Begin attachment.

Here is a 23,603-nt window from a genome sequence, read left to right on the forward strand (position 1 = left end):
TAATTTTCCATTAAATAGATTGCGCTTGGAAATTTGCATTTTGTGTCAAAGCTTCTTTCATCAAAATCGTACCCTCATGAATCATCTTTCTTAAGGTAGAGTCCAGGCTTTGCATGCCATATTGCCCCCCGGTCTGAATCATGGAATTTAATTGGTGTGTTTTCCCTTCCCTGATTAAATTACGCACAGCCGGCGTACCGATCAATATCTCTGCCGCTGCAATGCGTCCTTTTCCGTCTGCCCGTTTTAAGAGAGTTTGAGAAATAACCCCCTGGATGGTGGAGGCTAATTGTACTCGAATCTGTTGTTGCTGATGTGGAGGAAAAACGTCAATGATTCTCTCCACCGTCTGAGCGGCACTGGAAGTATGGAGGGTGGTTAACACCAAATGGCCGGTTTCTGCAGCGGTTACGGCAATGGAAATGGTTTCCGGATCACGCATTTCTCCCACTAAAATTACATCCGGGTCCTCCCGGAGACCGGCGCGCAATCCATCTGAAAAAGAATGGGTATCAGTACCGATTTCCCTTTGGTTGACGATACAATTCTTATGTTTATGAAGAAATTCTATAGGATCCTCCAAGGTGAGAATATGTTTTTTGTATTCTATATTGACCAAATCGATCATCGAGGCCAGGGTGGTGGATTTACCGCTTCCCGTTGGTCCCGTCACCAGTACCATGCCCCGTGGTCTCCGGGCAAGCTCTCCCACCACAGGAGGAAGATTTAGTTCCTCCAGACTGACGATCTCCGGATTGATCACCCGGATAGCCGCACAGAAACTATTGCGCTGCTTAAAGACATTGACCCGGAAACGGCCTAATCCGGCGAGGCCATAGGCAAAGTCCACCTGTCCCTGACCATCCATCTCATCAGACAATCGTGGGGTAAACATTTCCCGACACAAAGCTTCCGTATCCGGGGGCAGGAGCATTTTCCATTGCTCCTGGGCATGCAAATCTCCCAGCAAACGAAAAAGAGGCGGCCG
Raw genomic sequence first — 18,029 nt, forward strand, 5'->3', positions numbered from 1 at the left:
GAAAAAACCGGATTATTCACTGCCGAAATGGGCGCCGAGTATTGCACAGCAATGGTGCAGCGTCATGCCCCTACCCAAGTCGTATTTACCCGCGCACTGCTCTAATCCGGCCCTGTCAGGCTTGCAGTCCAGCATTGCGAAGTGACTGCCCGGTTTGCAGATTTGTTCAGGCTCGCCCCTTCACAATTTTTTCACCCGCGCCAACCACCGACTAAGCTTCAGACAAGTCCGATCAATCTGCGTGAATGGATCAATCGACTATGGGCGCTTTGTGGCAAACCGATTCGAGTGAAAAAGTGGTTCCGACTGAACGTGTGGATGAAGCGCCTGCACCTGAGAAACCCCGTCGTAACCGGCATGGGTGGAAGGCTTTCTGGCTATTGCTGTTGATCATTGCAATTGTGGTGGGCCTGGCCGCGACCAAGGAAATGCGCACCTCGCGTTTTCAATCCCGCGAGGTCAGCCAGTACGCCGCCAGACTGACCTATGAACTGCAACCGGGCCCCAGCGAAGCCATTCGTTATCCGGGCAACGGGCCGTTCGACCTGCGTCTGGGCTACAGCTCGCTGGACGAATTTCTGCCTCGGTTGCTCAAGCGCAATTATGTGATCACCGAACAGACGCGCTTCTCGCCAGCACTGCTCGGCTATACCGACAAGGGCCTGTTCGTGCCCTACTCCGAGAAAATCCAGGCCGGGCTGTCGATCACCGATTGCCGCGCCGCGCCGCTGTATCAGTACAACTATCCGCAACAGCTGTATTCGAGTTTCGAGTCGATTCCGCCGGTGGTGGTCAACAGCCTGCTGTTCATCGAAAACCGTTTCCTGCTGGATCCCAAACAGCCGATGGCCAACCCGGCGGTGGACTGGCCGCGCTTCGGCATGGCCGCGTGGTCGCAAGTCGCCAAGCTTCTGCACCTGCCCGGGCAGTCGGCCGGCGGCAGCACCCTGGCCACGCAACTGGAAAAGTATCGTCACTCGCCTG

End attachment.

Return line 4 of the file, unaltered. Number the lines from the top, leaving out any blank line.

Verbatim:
GAAAAAACCGGATTATTCACTGCCGAAATGGGCGCCGAGTATTGCACAGCAATGGTGCAGCGTCATGCCCCTACCCAAGTCGTATTTACCCGCGCACTGCTCTAATCCGGCCCTGTCAGGCTTGCAGTCCAGCATTGCGAAGTGACTGCCCGGTTTGCAGATTTGTTCAGGCTCGCCCCTTCACAATTTTTTCACCCGCGCCAACCACCGACTAAGCTTCAGACAAGTCCGATCAATCTGCGTGAATGGATCAATCGACTATGGGCGCTTTGTGGCAAACCGATTCGAGTGAAAAAGTGGTTCCGACTGAACGTGTGGATGAAGCGCCTGCACCTGAGAAACCCCGTCGTAACCGGCATGGGTGGAAGGCTTTCTGGCTATTGCTGTTGATCATTGCAATTGTGGTGGGCCTGGCCGCGACCAAGGAAATGCGCACCTCGCGTTTTCAATCCCGCGAGGTCAGCCAGTACGCCGCCAGACTGACCTATGAACTGCAACCGGGCCCCAGCGAAGCCATTCGTTATCCGGGCAACGGGCCGTTCGACCTGCGTCTGGGCTACAGCTCGCTGGACGAATTTCTGCCTCGGTTGCTCAAGCGCAATTATGTGATCACCGAACAGACGCGCTTCTCGCCAGCACTGCTCGGCTATACCGACAAGGGCCTGTTCGTGCCCTACTCCGAGAAAATCCAGGCCGGGCTGTCGATCACCGATTGCCGCGCCGCGCCGCTGTATCAGTACAACTATCCGCAACAGCTGTATTCGAGTTTCGAGTCGATTCCGCCGGTGGTGGTCAACAGCCTGCTGTTCATCGAAAACCGTTTCCTGCTGGATCCCAAACAGCCGATGGCCAACCCGGCGGTGGACTGGCCGCGCTTCGGCATGGCCGCGTGGTCGCAAGTCGCCAAGCTTCTGCACCTGCCCGGGCAGTCGGCCGGCGGCAGCACCCTGGCCACGCAACTGGAAAAGTATCGTCACTCGCCTG